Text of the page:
Our “Learning and Cognition” professor has presented us with a challenge on one of my favorite topics this week – figures of speech. We have been asked to come up with some examples, and if we speak a language other than English, share a few phrases or sayings showing how they might be baffling to English-speakers.
As an adolescent and young adult, I was not a fan of literature or poetry, so the figurative language I mainly remember are a few family idioms – and Southerners have some humdingers! Have you every squeezed blood from a turnip? Well, you can’t! Can you make a horse drink? No, but you can lead him to water! When I met my husband, he introduced me to a whole new set of adages from his family – he would always say, “My mother always told me . . .” and finish with one of a slew of sayings. We ended up coining a term “Rose-isms” for them (her name is Rosemary). Here’s one I have to tell my students all the time: “If if’s and and’s were pots and pans, we’d all cook up a storm.”
When I became an ESL teacher many years ago, the concept of figurative language as well as translation confusion really “came to a head.” In Texas, the majority of ESL students are Hispanic, and I knew very little Spanish. The aides who worked with me really helped me understand some of the issues I might encounter. One of them pointed out that the term “Special Education” can be confusing to limited-English parents – who would not want a special education for their child? She could not simply translate the term to educación especial; she had to find another way to explain it when translating at parent conferences. I had a very strange conversation with an Arabic-speaking student about why someone would want to eat a “hot dog.” This is when I realized we needed to have some lessons on figures of speech. In order to teach figurative language to ESL students, it often helps to give them a few examples in their own language. I was working with an advanced-level ESL student, and we found several Spanish idiom websites and blogs such as “Grammar Party” (Roof, 2011). As we read through the examples and talked about them, we came across la carne de burro no es transparante, which means “the flesh of the donkey is not transparent.” I laughed so hard because it reminded me of a saying my husband uses when someone blocks his view of the TV – “your daddy wasn’t no glass-maker.” As it turns out, the figurative Spanish version – “you make a better door than a window” – sends the same message my husband intends.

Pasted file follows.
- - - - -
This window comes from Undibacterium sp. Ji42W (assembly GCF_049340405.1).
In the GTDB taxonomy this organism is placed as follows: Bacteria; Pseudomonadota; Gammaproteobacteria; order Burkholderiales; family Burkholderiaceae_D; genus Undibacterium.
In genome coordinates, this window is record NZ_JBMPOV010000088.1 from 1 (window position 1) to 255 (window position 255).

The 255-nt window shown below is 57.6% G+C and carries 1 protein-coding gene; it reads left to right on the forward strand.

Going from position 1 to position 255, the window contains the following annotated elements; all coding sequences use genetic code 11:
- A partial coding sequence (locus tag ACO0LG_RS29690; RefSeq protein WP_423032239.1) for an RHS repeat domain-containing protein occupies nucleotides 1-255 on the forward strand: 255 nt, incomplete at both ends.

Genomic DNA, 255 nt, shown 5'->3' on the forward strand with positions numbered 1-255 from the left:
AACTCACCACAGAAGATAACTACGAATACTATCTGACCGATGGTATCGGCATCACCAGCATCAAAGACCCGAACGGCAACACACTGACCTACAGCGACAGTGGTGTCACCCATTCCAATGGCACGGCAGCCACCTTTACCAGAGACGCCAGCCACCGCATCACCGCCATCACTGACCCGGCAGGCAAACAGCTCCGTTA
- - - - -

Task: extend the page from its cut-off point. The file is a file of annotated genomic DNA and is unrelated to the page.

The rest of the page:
As an English teacher, one of my favorite (and my students’ favorite) figurative language lessons was having students illustrate the literal version of an idiom. English Idioms Daily Blog held a contest in 2012 resulting in some fantastic examples of just this lesson. Children’s book author Tedd Arnold does a beautiful job with illustrating several idioms and other figures of speech literally in his three books: Parts, More Parts, and Even More Parts. As a math teacher, I would tell my students all the time that “there is more than one way to skin a cat” meaning some of our word problems can be solved in more than one way.
Arnold, T. (2004). Even More Parts. New York: Penguin Young Readers Group.
Arnold, T. (2001). More Parts. New York: Penguin Young Readers Group.
Arnold, T. (1997). Parts. New York: Penguin Young Readers Group.
English Idioms Daily Blog. (2012). Kids’ English Idiom Art Contest 2012. Retrieved from http://www.english-idioms.com/kids-idiom-art-contest-2012/
Roof, Erin. (2011, March 10). Funny Spanish Idioms [Web log post]. Retrieved from http://grammarpartyblog.com/2011/03/10/funny-spanish-idioms/